New media heralds other networks of information and identification along with other sites of confrontation in the ongoing struggles of indigenous and campesino organizations in Colombia. The dialectic between urban, industrial society and rural-dwelling indigenous peoples is no longer the only adequate analytical framework in regions with major indigenous populations. El país de los puebIos sin dueños shows another map, one made of threads weaved with images, territories, stories, geographies and bodies in motion. It is through ancestral knowledge, de-linking, autonomous organization (the Cabildo and the Resguardo that is at the center of Nasa political organization), and by being situated outside of history in a transmodern movement (beyond the borderland) that communities such as the Nasa shared decolonial strategies. The Guard has been stigmatized by the Colombian media as barbaric, uncivilized and uncooperative in the fight against terrorism. However, it is by thinking and doing, doing and thinking that the Nasa are sharing with other sectors their experiences and struggles.37 It is by weaving (tejiendo) as the practice of connecting ancestral memory, resistance and action that they confront the realities of new developmental projects in their territories. Meanwhile, violence is still directed, selectively toward their most visible leaders, and targeted to dismantling their organization.38 Regardless, the communities have developed ways of maintaining and sharing their worldview: El Tejido, the Indigenous Guard, and more recently the Center for Education Training and Research for Integrated Community Development (CECIDIC, based on Father Alvaro Ulcué Chucué model) in Cauca, the Nasa University, and the Coconuco archive, which offer spaces of training to help support the organization, in particular in regards to media and communications.39 The objective of this short essay is to seek out more complex ways of understanding intercultural spaces where media plays a role, specifically in the example of indigenous organization such as this in the highlands of the Colombian Andean region. What the local and central governments as well as technocrats and the military do not know about the indigenous movement in Colombia and specifically about the Nasa is that they have been involved in long processes of “empowerment” not easily broken; these can teach us more about participatory democracy and situated media production than any other experience in contemporary Colombia.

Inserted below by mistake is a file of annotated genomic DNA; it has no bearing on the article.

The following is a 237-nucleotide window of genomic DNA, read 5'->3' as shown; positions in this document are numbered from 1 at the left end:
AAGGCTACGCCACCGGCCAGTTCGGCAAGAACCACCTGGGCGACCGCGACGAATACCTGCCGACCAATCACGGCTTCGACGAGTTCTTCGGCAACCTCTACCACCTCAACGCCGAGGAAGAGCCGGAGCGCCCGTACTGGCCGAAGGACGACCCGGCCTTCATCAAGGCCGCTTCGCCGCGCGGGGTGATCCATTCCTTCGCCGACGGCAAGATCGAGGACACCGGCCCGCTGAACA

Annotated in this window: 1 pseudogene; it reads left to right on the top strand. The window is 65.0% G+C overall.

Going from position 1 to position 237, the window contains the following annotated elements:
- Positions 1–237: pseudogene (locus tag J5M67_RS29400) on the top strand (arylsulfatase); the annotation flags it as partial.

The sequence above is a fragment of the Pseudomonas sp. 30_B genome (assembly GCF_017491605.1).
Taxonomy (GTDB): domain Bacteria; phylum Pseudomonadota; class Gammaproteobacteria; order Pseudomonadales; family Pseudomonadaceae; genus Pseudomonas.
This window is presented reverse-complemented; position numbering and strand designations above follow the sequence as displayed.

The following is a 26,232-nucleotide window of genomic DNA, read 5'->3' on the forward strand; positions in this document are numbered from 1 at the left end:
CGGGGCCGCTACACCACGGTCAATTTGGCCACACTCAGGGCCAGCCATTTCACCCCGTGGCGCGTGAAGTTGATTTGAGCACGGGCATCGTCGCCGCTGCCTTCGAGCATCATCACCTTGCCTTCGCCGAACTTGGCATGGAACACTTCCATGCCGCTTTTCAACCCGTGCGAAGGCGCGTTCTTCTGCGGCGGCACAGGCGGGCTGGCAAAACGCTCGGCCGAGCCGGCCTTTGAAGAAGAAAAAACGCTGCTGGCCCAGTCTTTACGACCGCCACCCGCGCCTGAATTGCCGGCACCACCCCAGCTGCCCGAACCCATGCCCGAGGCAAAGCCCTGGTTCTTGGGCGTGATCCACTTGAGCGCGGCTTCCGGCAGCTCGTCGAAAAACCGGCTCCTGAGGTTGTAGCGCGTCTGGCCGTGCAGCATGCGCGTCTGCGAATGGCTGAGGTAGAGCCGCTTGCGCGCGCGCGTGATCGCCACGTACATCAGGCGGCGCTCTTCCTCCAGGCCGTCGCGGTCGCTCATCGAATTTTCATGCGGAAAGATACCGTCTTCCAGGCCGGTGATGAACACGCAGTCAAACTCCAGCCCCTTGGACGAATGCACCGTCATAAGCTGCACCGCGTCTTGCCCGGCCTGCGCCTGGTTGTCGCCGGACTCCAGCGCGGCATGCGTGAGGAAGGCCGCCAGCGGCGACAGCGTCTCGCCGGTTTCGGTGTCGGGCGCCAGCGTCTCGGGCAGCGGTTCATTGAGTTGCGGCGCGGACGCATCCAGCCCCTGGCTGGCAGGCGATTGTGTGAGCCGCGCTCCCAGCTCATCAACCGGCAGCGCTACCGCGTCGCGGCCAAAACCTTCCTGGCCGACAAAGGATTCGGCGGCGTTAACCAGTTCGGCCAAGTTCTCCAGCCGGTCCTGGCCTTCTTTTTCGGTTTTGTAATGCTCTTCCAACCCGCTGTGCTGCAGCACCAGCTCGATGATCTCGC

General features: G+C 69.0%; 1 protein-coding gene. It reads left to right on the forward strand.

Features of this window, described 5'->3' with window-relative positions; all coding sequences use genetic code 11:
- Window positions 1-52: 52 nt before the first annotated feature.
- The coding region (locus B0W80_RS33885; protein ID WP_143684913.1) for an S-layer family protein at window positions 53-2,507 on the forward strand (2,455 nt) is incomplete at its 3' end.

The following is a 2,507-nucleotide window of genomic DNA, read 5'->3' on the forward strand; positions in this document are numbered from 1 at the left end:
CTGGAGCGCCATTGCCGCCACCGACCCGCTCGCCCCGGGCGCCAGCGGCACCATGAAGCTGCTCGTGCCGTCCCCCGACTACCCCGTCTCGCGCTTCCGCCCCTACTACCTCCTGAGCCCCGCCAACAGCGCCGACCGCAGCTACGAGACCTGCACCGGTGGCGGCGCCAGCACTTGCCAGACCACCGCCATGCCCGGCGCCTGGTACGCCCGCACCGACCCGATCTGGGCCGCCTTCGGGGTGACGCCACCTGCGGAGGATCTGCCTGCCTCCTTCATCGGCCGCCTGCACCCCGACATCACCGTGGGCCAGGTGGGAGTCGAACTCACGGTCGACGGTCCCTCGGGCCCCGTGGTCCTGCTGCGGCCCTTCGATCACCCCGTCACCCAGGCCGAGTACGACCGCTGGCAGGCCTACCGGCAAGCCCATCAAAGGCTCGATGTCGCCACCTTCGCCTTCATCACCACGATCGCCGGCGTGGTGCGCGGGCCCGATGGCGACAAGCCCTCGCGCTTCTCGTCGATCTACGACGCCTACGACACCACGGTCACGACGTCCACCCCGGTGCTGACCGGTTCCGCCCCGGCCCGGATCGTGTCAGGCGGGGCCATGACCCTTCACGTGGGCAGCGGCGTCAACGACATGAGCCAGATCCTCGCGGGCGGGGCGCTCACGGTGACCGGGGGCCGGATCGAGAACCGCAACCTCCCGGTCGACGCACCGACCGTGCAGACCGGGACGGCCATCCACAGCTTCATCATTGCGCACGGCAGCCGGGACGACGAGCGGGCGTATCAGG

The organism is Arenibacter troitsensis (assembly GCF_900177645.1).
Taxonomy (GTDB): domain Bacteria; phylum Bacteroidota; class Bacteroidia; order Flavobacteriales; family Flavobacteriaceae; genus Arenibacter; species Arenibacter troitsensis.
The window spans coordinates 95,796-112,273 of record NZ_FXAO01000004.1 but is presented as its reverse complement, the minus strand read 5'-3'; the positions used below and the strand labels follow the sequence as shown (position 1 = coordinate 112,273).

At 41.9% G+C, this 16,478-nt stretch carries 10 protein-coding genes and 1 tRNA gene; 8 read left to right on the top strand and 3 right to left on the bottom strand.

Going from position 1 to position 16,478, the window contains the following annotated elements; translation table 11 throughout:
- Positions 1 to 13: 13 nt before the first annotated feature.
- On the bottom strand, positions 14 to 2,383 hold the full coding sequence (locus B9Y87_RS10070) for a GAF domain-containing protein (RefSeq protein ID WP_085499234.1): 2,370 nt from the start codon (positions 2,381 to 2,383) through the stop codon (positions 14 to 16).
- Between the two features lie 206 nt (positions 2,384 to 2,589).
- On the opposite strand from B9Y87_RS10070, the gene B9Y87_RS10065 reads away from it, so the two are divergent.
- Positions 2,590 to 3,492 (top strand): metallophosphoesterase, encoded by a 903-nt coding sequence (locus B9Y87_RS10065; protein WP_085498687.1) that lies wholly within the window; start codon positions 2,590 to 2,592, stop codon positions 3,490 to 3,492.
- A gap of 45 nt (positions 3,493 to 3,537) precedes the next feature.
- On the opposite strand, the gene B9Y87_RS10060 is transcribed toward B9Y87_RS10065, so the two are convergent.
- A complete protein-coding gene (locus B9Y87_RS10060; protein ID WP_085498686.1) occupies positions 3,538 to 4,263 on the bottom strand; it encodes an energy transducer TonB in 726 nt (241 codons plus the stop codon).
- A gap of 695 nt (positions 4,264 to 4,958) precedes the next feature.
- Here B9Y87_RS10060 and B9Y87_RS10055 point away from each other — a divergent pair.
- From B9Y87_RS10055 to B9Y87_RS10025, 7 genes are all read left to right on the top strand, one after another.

Works Cited